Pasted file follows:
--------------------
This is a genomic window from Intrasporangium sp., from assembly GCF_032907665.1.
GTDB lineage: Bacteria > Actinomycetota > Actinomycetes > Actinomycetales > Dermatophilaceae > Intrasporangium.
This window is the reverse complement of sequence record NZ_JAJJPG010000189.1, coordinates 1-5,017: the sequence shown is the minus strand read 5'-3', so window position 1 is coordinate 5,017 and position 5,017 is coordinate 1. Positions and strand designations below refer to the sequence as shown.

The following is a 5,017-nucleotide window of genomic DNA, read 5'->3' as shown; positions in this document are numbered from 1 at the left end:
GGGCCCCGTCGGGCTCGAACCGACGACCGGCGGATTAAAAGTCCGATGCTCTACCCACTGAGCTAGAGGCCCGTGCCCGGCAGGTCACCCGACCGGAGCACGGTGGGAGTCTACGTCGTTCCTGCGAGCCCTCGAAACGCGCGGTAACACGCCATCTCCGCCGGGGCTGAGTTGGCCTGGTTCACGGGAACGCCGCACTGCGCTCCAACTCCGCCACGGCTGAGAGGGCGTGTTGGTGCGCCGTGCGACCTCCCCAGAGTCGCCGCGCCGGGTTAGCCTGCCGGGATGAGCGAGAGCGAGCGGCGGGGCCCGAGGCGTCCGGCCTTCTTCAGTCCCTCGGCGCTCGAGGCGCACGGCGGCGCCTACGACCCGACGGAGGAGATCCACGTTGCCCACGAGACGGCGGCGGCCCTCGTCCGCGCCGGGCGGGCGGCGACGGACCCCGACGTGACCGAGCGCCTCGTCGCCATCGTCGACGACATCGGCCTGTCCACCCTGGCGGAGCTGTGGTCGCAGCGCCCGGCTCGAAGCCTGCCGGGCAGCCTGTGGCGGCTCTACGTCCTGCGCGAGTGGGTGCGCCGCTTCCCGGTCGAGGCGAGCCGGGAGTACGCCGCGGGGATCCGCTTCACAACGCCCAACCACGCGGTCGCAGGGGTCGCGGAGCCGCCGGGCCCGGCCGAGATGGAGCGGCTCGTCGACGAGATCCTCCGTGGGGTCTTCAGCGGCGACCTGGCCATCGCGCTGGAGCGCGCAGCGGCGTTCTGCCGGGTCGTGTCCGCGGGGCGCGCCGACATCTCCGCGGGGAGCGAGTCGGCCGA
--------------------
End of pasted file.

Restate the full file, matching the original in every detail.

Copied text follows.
This is a genomic window from Intrasporangium sp., from assembly GCF_032907665.1.
GTDB lineage: Bacteria > Actinomycetota > Actinomycetes > Actinomycetales > Dermatophilaceae > Intrasporangium.
This window is the reverse complement of sequence record NZ_JAJJPG010000189.1, coordinates 1-5,017: the sequence shown is the minus strand read 5'-3', so window position 1 is coordinate 5,017 and position 5,017 is coordinate 1. Positions and strand designations below refer to the sequence as shown.

The following is a 5,017-nucleotide window of genomic DNA, read 5'->3' as shown; positions in this document are numbered from 1 at the left end:
GGGCCCCGTCGGGCTCGAACCGACGACCGGCGGATTAAAAGTCCGATGCTCTACCCACTGAGCTAGAGGCCCGTGCCCGGCAGGTCACCCGACCGGAGCACGGTGGGAGTCTACGTCGTTCCTGCGAGCCCTCGAAACGCGCGGTAACACGCCATCTCCGCCGGGGCTGAGTTGGCCTGGTTCACGGGAACGCCGCACTGCGCTCCAACTCCGCCACGGCTGAGAGGGCGTGTTGGTGCGCCGTGCGACCTCCCCAGAGTCGCCGCGCCGGGTTAGCCTGCCGGGATGAGCGAGAGCGAGCGGCGGGGCCCGAGGCGTCCGGCCTTCTTCAGTCCCTCGGCGCTCGAGGCGCACGGCGGCGCCTACGACCCGACGGAGGAGATCCACGTTGCCCACGAGACGGCGGCGGCCCTCGTCCGCGCCGGGCGGGCGGCGACGGACCCCGACGTGACCGAGCGCCTCGTCGCCATCGTCGACGACATCGGCCTGTCCACCCTGGCGGAGCTGTGGTCGCAGCGCCCGGCTCGAAGCCTGCCGGGCAGCCTGTGGCGGCTCTACGTCCTGCGCGAGTGGGTGCGCCGCTTCCCGGTCGAGGCGAGCCGGGAGTACGCCGCGGGGATCCGCTTCACAACGCCCAACCACGCGGTCGCAGGGGTCGCGGAGCCGCCGGGCCCGGCCGAGATGGAGCGGCTCGTCGACGAGATCCTCCGTGGGGTCTTCAGCGGCGACCTGGCCATCGCGCTGGAGCGCGCAGCGGCGTTCTGCCGGGTCGTGTCCGCGGGGCGCGCCGACATCTCCGCGGGGAGCGAGTCGGCCGA